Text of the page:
NEW YORK â€” In a poignant visit to the site that has come to symbolize both the trauma and triumphs arising from the Sept. 11, 2001, terrorist attacks, President Barack Obama placed a wreath at the fallen World Trade Center on Thursday and said the killing of Osama bin Laden upheld Americaâ€™s vow to â€œnever forgetâ€ victimsâ€™ suffering.
As a gusty wind blew flower petals onto the ground, Obama set the wreath of red, white and blue flowers on a simple wooden stand and then stood silently for a minute, head bowed, eyes closed, hands clasped in front of him. A cluster of invited guests, most of them relatives of those killed on Sept. 11, stood nearby, at the center of a plaza flanked by buildings in various states of construction and by cranes soaring hundreds of feet into the air but frozen for the presidential visit.
As the 10th anniversary of the attacks looms, efforts to speed up work at the site â€” which remains a dusty mangle of concrete slabs, metal and heavy equipment â€” have taken on a new urgency. With that has come dissension among some relatives of the 2,752 people who died there over how best to ensure their loved onesâ€™ memories are not lost amid the rush to rebuild. But for a day, at least, there were no signs of those disagreements as victimsâ€™ relatives, onlookers and tourists heralded the U.S. military raid that led to the al-Qaida leaderâ€™s death and Obamaâ€™s decision to follow it up with a visit to New York.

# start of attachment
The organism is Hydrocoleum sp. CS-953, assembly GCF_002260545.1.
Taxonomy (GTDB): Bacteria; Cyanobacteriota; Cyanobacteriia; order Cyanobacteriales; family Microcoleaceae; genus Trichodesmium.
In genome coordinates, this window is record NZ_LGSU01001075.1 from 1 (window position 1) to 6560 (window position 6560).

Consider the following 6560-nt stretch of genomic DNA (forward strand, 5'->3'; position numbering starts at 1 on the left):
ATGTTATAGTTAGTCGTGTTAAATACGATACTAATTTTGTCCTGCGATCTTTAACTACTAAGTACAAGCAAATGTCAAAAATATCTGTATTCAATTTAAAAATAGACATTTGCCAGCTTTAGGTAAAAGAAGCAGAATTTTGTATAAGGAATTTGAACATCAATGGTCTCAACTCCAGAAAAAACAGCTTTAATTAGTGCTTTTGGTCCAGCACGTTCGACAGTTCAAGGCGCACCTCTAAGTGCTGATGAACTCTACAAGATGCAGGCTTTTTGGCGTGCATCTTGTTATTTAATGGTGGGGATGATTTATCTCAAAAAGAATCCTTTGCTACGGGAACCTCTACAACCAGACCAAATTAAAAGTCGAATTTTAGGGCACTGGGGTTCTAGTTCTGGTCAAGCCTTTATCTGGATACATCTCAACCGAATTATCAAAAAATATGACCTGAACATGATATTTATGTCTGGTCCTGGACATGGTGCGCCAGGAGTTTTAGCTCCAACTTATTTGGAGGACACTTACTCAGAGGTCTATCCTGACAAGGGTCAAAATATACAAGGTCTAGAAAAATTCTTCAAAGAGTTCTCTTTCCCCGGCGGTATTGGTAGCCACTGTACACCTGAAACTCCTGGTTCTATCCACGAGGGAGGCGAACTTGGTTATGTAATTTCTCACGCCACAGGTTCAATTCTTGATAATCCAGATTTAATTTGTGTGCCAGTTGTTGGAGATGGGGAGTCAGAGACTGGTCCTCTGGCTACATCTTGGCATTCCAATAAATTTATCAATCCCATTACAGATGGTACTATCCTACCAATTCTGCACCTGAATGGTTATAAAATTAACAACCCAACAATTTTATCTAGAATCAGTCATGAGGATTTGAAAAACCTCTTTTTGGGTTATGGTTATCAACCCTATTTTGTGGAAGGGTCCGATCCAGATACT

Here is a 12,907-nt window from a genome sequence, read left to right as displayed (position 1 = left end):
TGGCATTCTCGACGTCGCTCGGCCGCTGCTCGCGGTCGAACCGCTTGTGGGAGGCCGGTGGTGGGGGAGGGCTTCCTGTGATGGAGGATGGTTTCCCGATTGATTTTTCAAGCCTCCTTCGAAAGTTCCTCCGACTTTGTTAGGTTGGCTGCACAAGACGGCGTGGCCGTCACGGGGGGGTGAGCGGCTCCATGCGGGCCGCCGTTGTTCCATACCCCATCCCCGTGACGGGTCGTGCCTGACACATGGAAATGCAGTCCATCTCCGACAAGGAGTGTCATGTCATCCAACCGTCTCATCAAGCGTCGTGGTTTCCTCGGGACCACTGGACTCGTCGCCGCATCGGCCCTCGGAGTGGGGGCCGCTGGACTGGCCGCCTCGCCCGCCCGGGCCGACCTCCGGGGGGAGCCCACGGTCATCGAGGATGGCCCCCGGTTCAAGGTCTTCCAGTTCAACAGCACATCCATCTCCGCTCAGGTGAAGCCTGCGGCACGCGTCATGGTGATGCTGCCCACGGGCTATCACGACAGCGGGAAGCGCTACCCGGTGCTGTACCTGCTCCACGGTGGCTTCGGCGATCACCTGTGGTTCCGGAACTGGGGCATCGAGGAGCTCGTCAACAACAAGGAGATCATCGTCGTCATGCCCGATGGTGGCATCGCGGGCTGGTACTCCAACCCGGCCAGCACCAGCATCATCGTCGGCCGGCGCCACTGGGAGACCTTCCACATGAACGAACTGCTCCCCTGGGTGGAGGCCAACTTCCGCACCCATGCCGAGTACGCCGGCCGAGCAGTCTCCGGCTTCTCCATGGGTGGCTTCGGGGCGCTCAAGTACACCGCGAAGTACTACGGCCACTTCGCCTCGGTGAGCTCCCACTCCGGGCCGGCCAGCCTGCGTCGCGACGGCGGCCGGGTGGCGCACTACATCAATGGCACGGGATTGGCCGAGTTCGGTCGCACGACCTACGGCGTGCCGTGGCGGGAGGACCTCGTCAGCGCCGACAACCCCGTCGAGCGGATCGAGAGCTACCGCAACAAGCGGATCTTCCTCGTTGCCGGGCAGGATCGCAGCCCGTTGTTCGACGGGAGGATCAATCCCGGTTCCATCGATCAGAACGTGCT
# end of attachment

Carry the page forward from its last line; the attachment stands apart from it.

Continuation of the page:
â€œHeâ€™s a man of action,â€ said Hollywood Houghton of Jersey City, N.J., who stood across from the World Trade Center site clad in an oversized red, white and blue top hat, chanting, â€œObama got Osama!â€
Annette Atanous of New York and her mother, Janet Atanous, visiting from Rancho Palos Verdes, Calif., were hoping for a glimpse of Obama as they craned their necks amid the throngs of people hemmed in by a massive security cordon.
â€œI feel 100 percent American â€” I feel 1,000 percent American,â€ said Janet Atanous. Her daughter rejected suggestions that Obamaâ€™s visit might be viewed as overly political. Rather, she said, it was intended to remind New York residents that the anguish of the attacks has not been forgotten.